regards your comment Neil, the CC scheme was meant to address the cross city issue (at least thats what they showed us in early public meetings)but as with so many things nothing concrete has been developed or even proposed.
Instead possible cross city car free options have actually been eradicated over the past few years (the overpass between the car park behind River street and Castle Park - an up and over route that would have neatly taken bikes and peds away from the central traffic streams of broadmead and the M32 access roads). Chris has illustrated many new exciting possible options on this site, to what can only be described as some councillers luke warm and mostly hollow reaction. My fear is that the drip drip drip of the funds for CC will see nothing ever substansive done, as the council overall lack the vision and bravery to implement tangible and effective change.
I'm not clear on the use of the FOI act, but what can be gleaned from the councils accounts regards CC spending that would help illuminate current expenditure?

Chris Hutt said...

Hi Neil,

To get from Bradley Stoke to Cheddar have you considered using the cycle track beside the M5 bridge where it crosses the Avon near Avonmouth?

A route based on this river crossing would allow you to avoid the bulk of Bristol and follow mainly low traffic roads or traffic free paths.

I've drawn up such a route on the Google map to which this links -

http://tinyurl.com/mtun7q


I've shown a route via Clevedon which will avoid major climbs by following valleys and levels.

Cap'n said...

i have just heard from a council worker in neighborhood Arts, who was trying to organise a meeting with a community group, about 70 people in all, the cost to hire a room from within the council 500pounds,
that's where does the money goes
cheaper to book a restaurant and take em all out for a meal I say

PeteJ said...

Small suggestion, Chris: if you plotted routes like that on Bikely, you'd get a handy elevation profile, and more-useful-than-irritating road following for on-road bits.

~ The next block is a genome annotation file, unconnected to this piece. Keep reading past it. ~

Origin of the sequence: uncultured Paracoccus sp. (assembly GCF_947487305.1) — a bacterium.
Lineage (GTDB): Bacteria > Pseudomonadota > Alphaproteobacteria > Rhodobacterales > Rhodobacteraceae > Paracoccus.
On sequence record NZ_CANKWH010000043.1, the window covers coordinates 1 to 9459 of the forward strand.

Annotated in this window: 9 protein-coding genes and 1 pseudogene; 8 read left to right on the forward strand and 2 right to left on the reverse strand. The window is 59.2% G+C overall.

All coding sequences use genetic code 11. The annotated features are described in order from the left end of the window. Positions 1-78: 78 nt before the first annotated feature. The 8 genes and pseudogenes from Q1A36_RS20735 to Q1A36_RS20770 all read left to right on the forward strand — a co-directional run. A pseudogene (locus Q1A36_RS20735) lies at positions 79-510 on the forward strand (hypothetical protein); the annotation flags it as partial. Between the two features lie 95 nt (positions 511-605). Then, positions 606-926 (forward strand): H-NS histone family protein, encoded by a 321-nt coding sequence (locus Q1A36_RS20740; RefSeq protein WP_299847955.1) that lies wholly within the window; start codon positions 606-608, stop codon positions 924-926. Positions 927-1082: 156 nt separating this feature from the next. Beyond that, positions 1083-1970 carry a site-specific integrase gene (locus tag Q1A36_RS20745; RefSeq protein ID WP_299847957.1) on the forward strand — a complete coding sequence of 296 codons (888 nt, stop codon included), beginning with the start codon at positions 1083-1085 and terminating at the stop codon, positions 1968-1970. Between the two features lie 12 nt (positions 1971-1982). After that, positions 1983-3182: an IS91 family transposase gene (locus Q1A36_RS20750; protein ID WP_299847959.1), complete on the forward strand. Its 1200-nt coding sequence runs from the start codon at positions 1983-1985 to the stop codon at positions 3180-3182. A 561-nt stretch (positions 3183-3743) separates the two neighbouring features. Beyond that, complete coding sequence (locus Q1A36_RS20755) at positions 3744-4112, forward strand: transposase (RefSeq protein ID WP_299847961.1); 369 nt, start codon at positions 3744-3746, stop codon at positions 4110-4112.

For anyone unfamiliar, here's a randomish example that intersects with your route in a couple of places (though I wouldn't recommend anyone taking a bike with road tyres down the Clevedon-Portishead coast path :) - select Show » Elevation Profile from the menu,

PeteJ said...

Arse. Here's the correct bikely link.

Chris Hutt said...

Thanks for that PeteJ. I'll have a proper look at that sometime. Another source of cycle route mapping that I find useful is

http://www.opencyclemap.org/

This shows most of the NCN routes in a more user friendly format than Sustrans' site.

PeteJ said...

and thanks in turn: open cycle map is exactly what I've been looking for for a while (it's probably not possible to create a less useful or user-friendly set of maps than Sustrans')

Chris Hutt said...

Here's another one that's based on open maps but attempts to do much more, including route finding. It's under development (beta version) and has many obvious failings, but I feel it might be worth getting involved with.

http://bristol.cyclestreets.net/

sued said...

On the subject of the bridge pictured in your post, Chris, Wickham Bridge is very close to where I live. It is a route used by commuters who cut across the park to avoid the traffic, and well used by pedestrians as well. I suspect you're right in thinking CC money is being used for infrastructure maintenance which should have been done anyway. This bridge was in a poor state, with ash trees growing out of the masonry, so I was surprised and pleased to see it getting some attention at last, but am less impressed if CC is funding the work.

Neil said...

Hi everyone,

Thanks for the various info and great links (new to me and very useful). Just to clarify, I'm a roadbiker (700x23 tyres) and often make a point of looking for hill climbs, so I need roads/tarmac and don't need to avoid hilly routes. (That sounds like I'm being critical and ungrateful, which I'm not, I've just realised that I was rubbish at leaving useful information!)

That route looks interesting, Chris. Less direct than going through Bristol, but probably a lot safer and, if avoiding a lot of traffic, probably no longer time-wise. Is the whole route 700x23 friendly, do you think?

Best regards,
Neil

Chris Hutt said...

Neil, it would be quite simple to identify a much faster, more direct road route based on the same Avonmouth Bridge crossing, especially if you're not bothered about climbing hills. I suspect that would be faster than going through the city centre.

Try the cyclestreets site since that seems to ignore hilliness and gives you a choice between fast and quiet routes, although it also doesn't seem to distinguish between different traffic speeds and levels on non A or B roads.

Neil said...

In a couple of months I'll be starting a new job in Chippenham and plan to commute at least 3 days a week by road bike. I've been on to Bikely, as recommended by PeteJ above (thanks, PeteJ!), signed up and started creating a route to see what's achievable. One question - how do I get the elevation profile you mentioned?

Best regards,
Neil

Neil said...

Ah, found it! Often the best way to find an answer for yourself is to post a question first! LOL

Neil